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THE Supreme Court  has noted without action the motion filed by the Office of the Solicitor General (OSG) seeking specific instructions as to the conduct of the taking of depositions through written interrogatories of Filipina death row inmate Mary Jane Veloso against her illegal recruiters.

The OSG filed the urgent omnibus motion following new conditions imposed by the Indonesian government based on its letter dated December 4, 2020 informing the Philippine government that the deposition taking will be conducted by the Indonesian attorney general or office/officials appointed by the attorney general.

The letter further informed the Philippine government that the presence of the consular officer of the Philippines embassy in Jakarta and the presiding judge during the deposition taking is possible.

Furthermore, the Indonesian government said the deposition taking would be conducted in the prison facility in Wirogunan, Indonesia, where Veloso is currently detained.

The OSG said the resolution issued by the trial court on August 16, 2016 that was approved by the Court on October 9, 2019 and attained finality on March 4, 2010, conflicted with the conditions imposed by the Indonesian government.

The said rulings by the trial court and the SC allowed the taking of Veloso’s testimony by deposition upon written interrogatories before the Philippine Consular Office and officials in Indonesia pursuant to the Rules of Court and principles of jurisdiction.

But the SC’s Special Third Division, through Associate Justice Ramon Paul Hernando, pointed out that its final ruling pertaining to the deposition taking of Veloso was issued after full consideration of the documents submitted, from the trial court, to the CA and up now to the Court.

The Court noted that when it issued the decision the only conditions set by the Indonesia authorities were: Veloso shall remain in detention in Yogyakarta; no cameras may be used in the taking of her testimony; none of the lawyers in the case shall be present during the taking of her testimony; and the questions to be propounded must be in writing.

The SC noted that the OSG’s motion is actually a request for formulation of guidelines in the conduct of the taking of Veloso’s deposition to adapt to the conditions set by the Indonesian government.

The request, according to the SC, is not a mere correction of clerical error but an amendment of its October 9, 2019 decision, which has already become final.

“The Court, even being the highest court of the land, cannot alter what is already rendered absolute. The case has already been completely put to rest—Mary Jane is allowed by our law to give her testimony in Cristina and Julius’ case by deposition through written interrogatories under Rules 23 and 25 of our country’s Rules of Court,” the SC resolution read.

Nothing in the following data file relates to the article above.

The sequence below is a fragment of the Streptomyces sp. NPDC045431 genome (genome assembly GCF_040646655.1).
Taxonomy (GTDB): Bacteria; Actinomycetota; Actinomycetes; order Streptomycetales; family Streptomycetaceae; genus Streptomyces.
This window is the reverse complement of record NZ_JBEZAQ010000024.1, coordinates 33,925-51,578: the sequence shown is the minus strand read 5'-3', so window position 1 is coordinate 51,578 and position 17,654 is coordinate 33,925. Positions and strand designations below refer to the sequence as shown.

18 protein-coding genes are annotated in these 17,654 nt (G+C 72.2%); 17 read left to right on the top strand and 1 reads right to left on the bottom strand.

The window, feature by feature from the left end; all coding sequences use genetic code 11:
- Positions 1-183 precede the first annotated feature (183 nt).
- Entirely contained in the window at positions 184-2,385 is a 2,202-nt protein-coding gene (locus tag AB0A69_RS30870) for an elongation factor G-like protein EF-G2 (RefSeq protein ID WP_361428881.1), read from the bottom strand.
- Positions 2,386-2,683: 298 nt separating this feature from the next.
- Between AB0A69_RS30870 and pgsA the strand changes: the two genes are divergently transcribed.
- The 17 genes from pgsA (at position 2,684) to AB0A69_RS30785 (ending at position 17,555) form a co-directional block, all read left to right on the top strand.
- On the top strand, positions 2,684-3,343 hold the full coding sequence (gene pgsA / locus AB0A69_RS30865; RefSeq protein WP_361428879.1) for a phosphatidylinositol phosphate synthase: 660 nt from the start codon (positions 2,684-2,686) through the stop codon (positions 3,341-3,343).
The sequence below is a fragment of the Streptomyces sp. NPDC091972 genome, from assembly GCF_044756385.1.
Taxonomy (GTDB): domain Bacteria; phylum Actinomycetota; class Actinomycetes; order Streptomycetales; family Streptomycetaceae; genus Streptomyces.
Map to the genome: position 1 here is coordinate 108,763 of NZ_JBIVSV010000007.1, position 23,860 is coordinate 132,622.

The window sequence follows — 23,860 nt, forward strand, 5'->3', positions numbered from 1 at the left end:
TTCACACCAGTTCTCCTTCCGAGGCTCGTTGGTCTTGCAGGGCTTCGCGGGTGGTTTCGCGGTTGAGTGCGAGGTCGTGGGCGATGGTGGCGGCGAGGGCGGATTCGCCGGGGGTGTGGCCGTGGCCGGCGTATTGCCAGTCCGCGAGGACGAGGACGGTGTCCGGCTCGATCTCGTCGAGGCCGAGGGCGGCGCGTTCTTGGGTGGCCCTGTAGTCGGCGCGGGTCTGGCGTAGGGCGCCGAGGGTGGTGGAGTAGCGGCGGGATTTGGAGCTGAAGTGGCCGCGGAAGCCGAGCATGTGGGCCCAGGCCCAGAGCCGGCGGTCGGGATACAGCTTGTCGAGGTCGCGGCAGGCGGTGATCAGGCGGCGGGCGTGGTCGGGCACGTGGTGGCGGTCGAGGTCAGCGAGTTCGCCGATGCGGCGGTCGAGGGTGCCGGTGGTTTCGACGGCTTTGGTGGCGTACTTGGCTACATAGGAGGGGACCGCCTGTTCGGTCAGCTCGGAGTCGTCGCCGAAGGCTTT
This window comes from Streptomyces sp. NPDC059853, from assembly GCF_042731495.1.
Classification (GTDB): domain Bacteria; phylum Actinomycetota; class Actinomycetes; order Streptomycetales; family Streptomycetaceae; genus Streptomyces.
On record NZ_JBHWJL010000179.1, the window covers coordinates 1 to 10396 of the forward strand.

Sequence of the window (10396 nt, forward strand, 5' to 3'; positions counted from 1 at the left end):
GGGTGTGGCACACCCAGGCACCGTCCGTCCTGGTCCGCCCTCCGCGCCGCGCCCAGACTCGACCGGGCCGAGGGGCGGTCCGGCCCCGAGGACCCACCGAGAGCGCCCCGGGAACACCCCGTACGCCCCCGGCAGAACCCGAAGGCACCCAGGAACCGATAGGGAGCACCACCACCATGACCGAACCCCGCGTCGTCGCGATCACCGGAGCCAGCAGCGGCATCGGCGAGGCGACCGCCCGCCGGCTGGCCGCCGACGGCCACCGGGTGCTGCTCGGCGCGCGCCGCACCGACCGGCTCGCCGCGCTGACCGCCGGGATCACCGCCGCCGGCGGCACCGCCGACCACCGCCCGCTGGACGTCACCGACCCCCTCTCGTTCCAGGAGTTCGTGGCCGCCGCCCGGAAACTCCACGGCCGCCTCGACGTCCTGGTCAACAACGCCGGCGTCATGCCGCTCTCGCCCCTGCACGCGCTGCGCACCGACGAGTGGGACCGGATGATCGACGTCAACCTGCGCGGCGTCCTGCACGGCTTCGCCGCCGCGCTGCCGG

Cristina Sergio and Julius Lacanilao were convicted of large-scale illegal recruitment in a case involving three other women in January 2020.

IN noting without action the OSG’s motion, the SC pointed out that there is no need for the executive branch to get its approval in accepting, rejecting or modifying the conditions set by Indonesia.

It said filling in the details of foreign policy and negotiations are within the prerogative of the Executive department.

“The Executive department has already done so before when, through the ardent efforts of the Department of Justice, it magnificently secured this legal miracle for Mary Jane, that she may air her side of the story despite her incarcerations and conviction in a foreign country,” the SC explained.

“The Court leaves it up to the Department of Justice and the involved Executive department agencies to discuss the technicalities of implementation with the Indonesian authorities and yield their sound demands, bearing in mind the spirit of the October 9, 2019 decision, the applicable international treatises, the real circumstances of Mary Jane’s detention, and the fact that we are the requesting state, and Indonesia is the requested state,” the SC added.

Veloso was convicted of drug trafficking and sentenced to death by firing squad in Indonesia after more than 2.6 kilograms of heroin were found in her luggage at Yogyakarta airport in 2010.

Veloso claimed she was tricked by her recruiters into smuggling illegal drugs into Indonesia.

She was spared from execution in 2015 following an appeal from then President Benigno Aquino III and the surrender of Sergio to authorities.